The UNCG Faculty Senate met on November 2 to discuss visions for the remaining fall semester and the months beyond, wanting to ensure the senate get a “picture as the year rolls along.”
The primary focus was communication, with a “development of forums” being planned upon for the faculty’s use in discussing the new policy changes and strategic plan, as well as addressing feedback and ensuring implementation of the changes.
Brad Hayes, Vice-Chair of the Board of Trustees, was also present, having done a Q&A with the faculty the week before, and scheduling another in December. Feedback from the previous session is expected to be back next week, with any changes or notations to the strategic plan detailed.
Provost Dana Dunn presented the upcoming performance review of UNCG’s various programs of study, which will determine which may be falling behind or shrinking. The review will also make change recommendations. The analysis system previously used has shifted the numbers it looks for and the way it grades to ensure that smaller programs are not unfairly judged in the upcoming review.
Further, UNCG has decided to invest in the Parr Predictive Analytics Program, which will analyze and mine student data to identify factors inhibiting students, with a volunteer faculty implementation committee acting on these changes to ensure students are able to perform to the best of their ability.
This was more significant than usual due to the enacting of recent legislation mandating tuition freezes for students’ first eight semesters. While beneficial, as it prevents cost creep from edging students out before degree completion, it also means overall tuition will increase for incoming students, as they will have to make up for revenue loss from tuition-frozen students.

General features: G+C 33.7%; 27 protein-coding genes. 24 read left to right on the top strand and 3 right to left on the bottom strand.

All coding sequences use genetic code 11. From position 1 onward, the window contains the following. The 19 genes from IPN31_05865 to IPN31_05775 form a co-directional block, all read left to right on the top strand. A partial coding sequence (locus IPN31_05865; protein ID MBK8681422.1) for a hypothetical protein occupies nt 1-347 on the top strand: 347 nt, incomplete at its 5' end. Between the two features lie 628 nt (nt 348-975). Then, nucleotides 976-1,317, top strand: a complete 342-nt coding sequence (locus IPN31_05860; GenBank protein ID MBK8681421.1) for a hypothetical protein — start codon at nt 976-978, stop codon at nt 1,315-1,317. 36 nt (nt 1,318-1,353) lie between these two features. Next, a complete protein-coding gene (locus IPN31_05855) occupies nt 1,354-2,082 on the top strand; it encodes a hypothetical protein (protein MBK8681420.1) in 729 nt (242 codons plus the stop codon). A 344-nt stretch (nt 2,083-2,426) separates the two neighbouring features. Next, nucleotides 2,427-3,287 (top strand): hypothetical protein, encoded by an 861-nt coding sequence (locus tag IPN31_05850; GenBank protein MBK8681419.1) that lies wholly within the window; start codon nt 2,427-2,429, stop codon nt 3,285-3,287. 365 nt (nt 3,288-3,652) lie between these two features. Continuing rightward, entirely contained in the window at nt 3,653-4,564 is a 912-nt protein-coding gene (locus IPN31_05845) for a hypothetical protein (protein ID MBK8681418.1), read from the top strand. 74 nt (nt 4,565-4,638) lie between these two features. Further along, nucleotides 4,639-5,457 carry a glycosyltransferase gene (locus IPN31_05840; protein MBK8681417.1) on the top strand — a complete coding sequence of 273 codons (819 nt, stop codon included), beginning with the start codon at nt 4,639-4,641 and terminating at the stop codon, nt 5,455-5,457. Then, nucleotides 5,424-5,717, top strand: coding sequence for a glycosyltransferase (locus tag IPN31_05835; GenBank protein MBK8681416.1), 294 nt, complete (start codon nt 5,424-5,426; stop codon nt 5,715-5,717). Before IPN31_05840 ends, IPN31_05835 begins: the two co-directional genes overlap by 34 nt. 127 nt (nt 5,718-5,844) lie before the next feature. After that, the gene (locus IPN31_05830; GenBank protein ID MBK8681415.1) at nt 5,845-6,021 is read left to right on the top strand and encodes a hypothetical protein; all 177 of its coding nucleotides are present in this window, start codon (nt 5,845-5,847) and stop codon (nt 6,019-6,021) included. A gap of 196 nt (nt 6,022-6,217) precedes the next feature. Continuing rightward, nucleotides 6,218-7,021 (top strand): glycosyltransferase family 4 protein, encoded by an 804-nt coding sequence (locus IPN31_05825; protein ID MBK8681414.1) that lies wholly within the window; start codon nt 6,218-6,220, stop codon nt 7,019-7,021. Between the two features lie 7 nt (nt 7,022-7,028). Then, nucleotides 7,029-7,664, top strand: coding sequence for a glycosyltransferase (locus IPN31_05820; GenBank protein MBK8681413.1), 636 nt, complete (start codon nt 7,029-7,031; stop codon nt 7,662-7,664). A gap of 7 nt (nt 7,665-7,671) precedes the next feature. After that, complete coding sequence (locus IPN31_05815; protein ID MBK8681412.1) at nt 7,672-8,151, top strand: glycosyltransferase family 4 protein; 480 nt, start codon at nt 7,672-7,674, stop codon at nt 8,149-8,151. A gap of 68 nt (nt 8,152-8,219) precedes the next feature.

It will also impact part-time or long-term students, who will have to deal with sudden tuition increases.
The faculty decided to work on streamlining what programs they could, and encourage students to graduate in a timely manner to avoid tuition issues.
Other college growth concerns were addressed, such as the establishment of intake caps, and establishing more support for teachers. Tenure is also set for revaluation, as is the teaching loads calculations to ensure every department is given the needed support structure for success.
The UNCG General Education program is undergoing a survey and review for improvement, given lackluster results and reviews in recent years.
General Education Council Chair David Carlone called the conversations ‘intellectually stimulating,’ and stated that members of the program have come up with many ideas to improve Gen Ed classes.
“Previous students just saw a box to check-off…not a framework where they are motivated to understand,” Carlone said.
There are also plans to make classes more interesting and innovative, with more focus on discussion and critical thinking.
The Budget Committee also presented the upcoming changes in tuition and fees for the school. George Michel, the Committee chair, stated they would be making changes to the process to ensure transparency and make the process clearer for all.
“We are the vehicle for these changes,” Michel said, “but we want to make sure you think so as well.” while
The next faculty senate will be held on Wednesday, December 7 at 3 p.m. in the Alumni House’s Virginia Dare Room, and will be open to the public.